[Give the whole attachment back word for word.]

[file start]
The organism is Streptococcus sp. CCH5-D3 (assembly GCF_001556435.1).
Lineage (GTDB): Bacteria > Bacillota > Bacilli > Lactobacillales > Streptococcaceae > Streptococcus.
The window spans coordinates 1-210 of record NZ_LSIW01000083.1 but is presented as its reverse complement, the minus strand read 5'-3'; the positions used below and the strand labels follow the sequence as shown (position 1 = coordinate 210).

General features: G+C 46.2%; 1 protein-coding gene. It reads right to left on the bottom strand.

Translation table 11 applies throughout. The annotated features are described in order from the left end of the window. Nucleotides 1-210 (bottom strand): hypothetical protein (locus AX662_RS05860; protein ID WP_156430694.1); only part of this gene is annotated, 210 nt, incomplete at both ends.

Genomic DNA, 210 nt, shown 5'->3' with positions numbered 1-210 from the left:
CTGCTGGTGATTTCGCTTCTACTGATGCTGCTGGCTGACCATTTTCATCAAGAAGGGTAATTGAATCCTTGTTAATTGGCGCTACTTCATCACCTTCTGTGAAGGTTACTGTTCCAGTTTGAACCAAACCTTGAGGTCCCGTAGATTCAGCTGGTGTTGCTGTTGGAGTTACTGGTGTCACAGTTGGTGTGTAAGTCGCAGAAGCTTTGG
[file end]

The organism is Streptococcus sp. CCH5-D3 (assembly GCF_001556435.1).
Lineage (GTDB): Bacteria > Bacillota > Bacilli > Lactobacillales > Streptococcaceae > Streptococcus.
The window spans coordinates 1-210 of record NZ_LSIW01000083.1 but is presented as its reverse complement, the minus strand read 5'-3'; the positions used below and the strand labels follow the sequence as shown (position 1 = coordinate 210).

General features: G+C 46.2%; 1 protein-coding gene. It reads right to left on the bottom strand.

Translation table 11 applies throughout. The annotated features are described in order from the left end of the window. Nucleotides 1-210 (bottom strand): hypothetical protein (locus AX662_RS05860; protein ID WP_156430694.1); only part of this gene is annotated, 210 nt, incomplete at both ends.

Genomic DNA, 210 nt, shown 5'->3' with positions numbered 1-210 from the left:
CTGCTGGTGATTTCGCTTCTACTGATGCTGCTGGCTGACCATTTTCATCAAGAAGGGTAATTGAATCCTTGTTAATTGGCGCTACTTCATCACCTTCTGTGAAGGTTACTGTTCCAGTTTGAACCAAACCTTGAGGTCCCGTAGATTCAGCTGGTGTTGCTGTTGGAGTTACTGGTGTCACAGTTGGTGTGTAAGTCGCAGAAGCTTTGG